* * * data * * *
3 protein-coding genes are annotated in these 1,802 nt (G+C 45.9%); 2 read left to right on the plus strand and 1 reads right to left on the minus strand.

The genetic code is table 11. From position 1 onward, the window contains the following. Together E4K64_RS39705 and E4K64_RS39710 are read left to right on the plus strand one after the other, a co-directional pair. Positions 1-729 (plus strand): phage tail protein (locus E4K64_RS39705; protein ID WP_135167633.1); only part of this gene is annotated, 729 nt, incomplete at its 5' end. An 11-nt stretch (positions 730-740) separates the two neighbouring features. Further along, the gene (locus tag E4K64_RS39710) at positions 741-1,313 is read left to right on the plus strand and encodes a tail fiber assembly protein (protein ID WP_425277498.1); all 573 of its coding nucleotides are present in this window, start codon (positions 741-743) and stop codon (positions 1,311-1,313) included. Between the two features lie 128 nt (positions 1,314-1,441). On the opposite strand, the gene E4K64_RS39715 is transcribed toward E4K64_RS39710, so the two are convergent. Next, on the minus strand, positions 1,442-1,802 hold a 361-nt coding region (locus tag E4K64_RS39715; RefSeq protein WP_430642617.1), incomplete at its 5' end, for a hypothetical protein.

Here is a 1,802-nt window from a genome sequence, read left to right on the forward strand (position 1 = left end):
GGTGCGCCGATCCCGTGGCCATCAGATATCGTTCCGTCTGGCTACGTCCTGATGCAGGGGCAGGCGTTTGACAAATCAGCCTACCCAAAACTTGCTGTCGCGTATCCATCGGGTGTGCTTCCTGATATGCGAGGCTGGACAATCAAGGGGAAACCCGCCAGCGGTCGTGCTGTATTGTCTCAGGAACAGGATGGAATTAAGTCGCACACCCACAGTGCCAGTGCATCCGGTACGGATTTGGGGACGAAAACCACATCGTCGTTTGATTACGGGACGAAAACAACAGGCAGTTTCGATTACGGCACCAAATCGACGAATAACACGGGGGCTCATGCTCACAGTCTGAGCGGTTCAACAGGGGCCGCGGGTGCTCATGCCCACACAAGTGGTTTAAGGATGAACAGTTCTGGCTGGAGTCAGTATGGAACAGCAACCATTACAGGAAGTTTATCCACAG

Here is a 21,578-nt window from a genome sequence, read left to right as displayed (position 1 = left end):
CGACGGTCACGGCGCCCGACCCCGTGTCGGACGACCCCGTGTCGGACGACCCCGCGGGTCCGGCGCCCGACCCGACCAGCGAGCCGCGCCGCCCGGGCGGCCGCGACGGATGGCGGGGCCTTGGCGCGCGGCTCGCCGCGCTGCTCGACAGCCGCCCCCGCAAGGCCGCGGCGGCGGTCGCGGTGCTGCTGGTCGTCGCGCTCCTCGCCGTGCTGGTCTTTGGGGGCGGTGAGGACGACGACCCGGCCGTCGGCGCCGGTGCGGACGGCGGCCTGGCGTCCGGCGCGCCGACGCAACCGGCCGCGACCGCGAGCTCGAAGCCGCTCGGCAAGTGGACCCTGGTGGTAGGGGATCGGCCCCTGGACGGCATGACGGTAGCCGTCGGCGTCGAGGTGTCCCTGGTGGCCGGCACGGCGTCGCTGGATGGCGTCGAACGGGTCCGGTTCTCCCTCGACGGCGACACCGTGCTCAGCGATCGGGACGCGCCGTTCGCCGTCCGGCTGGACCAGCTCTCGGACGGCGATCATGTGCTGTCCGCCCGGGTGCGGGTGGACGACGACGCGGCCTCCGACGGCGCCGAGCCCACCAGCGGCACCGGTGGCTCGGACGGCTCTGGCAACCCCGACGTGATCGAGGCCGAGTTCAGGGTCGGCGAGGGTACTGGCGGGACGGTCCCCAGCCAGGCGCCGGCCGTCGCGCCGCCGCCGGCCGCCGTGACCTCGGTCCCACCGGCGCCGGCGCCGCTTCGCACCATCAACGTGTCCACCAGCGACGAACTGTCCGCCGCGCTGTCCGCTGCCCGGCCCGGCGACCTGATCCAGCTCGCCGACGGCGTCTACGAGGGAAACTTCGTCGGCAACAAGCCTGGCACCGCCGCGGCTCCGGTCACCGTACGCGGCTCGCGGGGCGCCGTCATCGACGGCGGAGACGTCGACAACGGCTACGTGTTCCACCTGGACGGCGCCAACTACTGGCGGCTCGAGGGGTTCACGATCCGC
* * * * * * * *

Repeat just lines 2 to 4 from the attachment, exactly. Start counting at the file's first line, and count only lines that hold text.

The genetic code is table 11. From position 1 onward, the window contains the following. Together E4K64_RS39705 and E4K64_RS39710 are read left to right on the plus strand one after the other, a co-directional pair. Positions 1-729 (plus strand): phage tail protein (locus E4K64_RS39705; protein ID WP_135167633.1); only part of this gene is annotated, 729 nt, incomplete at its 5' end. An 11-nt stretch (positions 730-740) separates the two neighbouring features. Further along, the gene (locus tag E4K64_RS39710) at positions 741-1,313 is read left to right on the plus strand and encodes a tail fiber assembly protein (protein ID WP_425277498.1); all 573 of its coding nucleotides are present in this window, start codon (positions 741-743) and stop codon (positions 1,311-1,313) included. Between the two features lie 128 nt (positions 1,314-1,441). On the opposite strand, the gene E4K64_RS39715 is transcribed toward E4K64_RS39710, so the two are convergent. Next, on the minus strand, positions 1,442-1,802 hold a 361-nt coding region (locus tag E4K64_RS39715; RefSeq protein WP_430642617.1), incomplete at its 5' end, for a hypothetical protein.

Here is a 1,802-nt window from a genome sequence, read left to right on the forward strand (position 1 = left end):
GGTGCGCCGATCCCGTGGCCATCAGATATCGTTCCGTCTGGCTACGTCCTGATGCAGGGGCAGGCGTTTGACAAATCAGCCTACCCAAAACTTGCTGTCGCGTATCCATCGGGTGTGCTTCCTGATATGCGAGGCTGGACAATCAAGGGGAAACCCGCCAGCGGTCGTGCTGTATTGTCTCAGGAACAGGATGGAATTAAGTCGCACACCCACAGTGCCAGTGCATCCGGTACGGATTTGGGGACGAAAACCACATCGTCGTTTGATTACGGGACGAAAACAACAGGCAGTTTCGATTACGGCACCAAATCGACGAATAACACGGGGGCTCATGCTCACAGTCTGAGCGGTTCAACAGGGGCCGCGGGTGCTCATGCCCACACAAGTGGTTTAAGGATGAACAGTTCTGGCTGGAGTCAGTATGGAACAGCAACCATTACAGGAAGTTTATCCACAG